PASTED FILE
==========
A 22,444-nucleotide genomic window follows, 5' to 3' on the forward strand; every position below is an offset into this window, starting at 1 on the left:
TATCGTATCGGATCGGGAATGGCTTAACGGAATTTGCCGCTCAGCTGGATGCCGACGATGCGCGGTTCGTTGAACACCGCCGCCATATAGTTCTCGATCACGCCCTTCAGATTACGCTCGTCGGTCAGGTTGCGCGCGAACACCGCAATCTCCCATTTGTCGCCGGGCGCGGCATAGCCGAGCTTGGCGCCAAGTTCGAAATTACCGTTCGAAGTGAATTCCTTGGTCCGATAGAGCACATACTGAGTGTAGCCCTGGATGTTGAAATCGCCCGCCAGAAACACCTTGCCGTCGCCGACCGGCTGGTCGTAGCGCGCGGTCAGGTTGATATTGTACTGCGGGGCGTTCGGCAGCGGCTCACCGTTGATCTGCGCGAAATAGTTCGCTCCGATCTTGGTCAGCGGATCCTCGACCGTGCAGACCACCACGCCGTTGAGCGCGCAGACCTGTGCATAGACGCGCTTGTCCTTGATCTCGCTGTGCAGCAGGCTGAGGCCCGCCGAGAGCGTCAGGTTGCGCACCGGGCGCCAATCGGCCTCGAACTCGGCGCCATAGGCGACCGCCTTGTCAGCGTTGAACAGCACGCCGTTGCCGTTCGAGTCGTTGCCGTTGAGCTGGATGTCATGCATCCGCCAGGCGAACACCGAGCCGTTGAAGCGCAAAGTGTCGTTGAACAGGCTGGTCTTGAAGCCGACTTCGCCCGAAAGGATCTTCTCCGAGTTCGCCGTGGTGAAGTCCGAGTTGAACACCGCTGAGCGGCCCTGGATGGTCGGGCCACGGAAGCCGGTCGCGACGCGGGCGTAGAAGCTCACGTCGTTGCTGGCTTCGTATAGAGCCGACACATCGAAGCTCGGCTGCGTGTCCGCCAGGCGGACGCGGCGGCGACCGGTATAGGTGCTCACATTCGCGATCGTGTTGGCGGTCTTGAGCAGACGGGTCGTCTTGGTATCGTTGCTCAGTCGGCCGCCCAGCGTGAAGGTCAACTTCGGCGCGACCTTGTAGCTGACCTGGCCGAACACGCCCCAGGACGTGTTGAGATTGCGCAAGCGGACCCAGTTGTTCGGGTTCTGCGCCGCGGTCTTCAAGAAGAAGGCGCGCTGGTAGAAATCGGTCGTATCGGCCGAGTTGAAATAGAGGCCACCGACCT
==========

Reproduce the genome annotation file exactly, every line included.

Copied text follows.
A 22,444-nucleotide genomic window follows, 5' to 3' on the forward strand; every position below is an offset into this window, starting at 1 on the left:
TATCGTATCGGATCGGGAATGGCTTAACGGAATTTGCCGCTCAGCTGGATGCCGACGATGCGCGGTTCGTTGAACACCGCCGCCATATAGTTCTCGATCACGCCCTTCAGATTACGCTCGTCGGTCAGGTTGCGCGCGAACACCGCAATCTCCCATTTGTCGCCGGGCGCGGCATAGCCGAGCTTGGCGCCAAGTTCGAAATTACCGTTCGAAGTGAATTCCTTGGTCCGATAGAGCACATACTGAGTGTAGCCCTGGATGTTGAAATCGCCCGCCAGAAACACCTTGCCGTCGCCGACCGGCTGGTCGTAGCGCGCGGTCAGGTTGATATTGTACTGCGGGGCGTTCGGCAGCGGCTCACCGTTGATCTGCGCGAAATAGTTCGCTCCGATCTTGGTCAGCGGATCCTCGACCGTGCAGACCACCACGCCGTTGAGCGCGCAGACCTGTGCATAGACGCGCTTGTCCTTGATCTCGCTGTGCAGCAGGCTGAGGCCCGCCGAGAGCGTCAGGTTGCGCACCGGGCGCCAATCGGCCTCGAACTCGGCGCCATAGGCGACCGCCTTGTCAGCGTTGAACAGCACGCCGTTGCCGTTCGAGTCGTTGCCGTTGAGCTGGATGTCATGCATCCGCCAGGCGAACACCGAGCCGTTGAAGCGCAAAGTGTCGTTGAACAGGCTGGTCTTGAAGCCGACTTCGCCCGAAAGGATCTTCTCCGAGTTCGCCGTGGTGAAGTCCGAGTTGAACACCGCTGAGCGGCCCTGGATGGTCGGGCCACGGAAGCCGGTCGCGACGCGGGCGTAGAAGCTCACGTCGTTGCTGGCTTCGTATAGAGCCGACACATCGAAGCTCGGCTGCGTGTCCGCCAGGCGGACGCGGCGGCGACCGGTATAGGTGCTCACATTCGCGATCGTGTTGGCGGTCTTGAGCAGACGGGTCGTCTTGGTATCGTTGCTCAGTCGGCCGCCCAGCGTGAAGGTCAACTTCGGCGCGACCTTGTAGCTGACCTGGCCGAACACGCCCCAGGACGTGTTGAGATTGCGCAAGCGGACCCAGTTGTTCGGGTTCTGCGCCGCGGTCTTCAAGAAGAAGGCGCGCTGGTAGAAATCGGTCGTATCGGCCGAGTTGAAATAGAGGCCACCGACCT